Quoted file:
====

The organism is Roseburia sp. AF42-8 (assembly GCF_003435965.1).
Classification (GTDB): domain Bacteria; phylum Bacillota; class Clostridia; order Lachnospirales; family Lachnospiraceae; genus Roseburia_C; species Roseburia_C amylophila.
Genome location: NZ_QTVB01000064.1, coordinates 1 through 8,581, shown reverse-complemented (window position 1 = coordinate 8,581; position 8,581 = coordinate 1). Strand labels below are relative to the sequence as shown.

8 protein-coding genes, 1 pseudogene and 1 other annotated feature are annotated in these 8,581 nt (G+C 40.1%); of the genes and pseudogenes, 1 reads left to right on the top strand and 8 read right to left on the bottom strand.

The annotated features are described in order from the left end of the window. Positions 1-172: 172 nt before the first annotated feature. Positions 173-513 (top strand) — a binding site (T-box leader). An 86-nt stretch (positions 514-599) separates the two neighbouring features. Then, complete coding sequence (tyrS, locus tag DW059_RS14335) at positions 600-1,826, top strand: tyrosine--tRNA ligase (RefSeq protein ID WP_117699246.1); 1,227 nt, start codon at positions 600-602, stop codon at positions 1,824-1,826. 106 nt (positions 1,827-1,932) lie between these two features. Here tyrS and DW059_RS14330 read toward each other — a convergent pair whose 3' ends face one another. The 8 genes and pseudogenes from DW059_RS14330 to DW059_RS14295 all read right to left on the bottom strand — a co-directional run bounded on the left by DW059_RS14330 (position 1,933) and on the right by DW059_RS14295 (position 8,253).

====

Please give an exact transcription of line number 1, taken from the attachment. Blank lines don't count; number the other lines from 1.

The organism is Roseburia sp. AF42-8 (assembly GCF_003435965.1).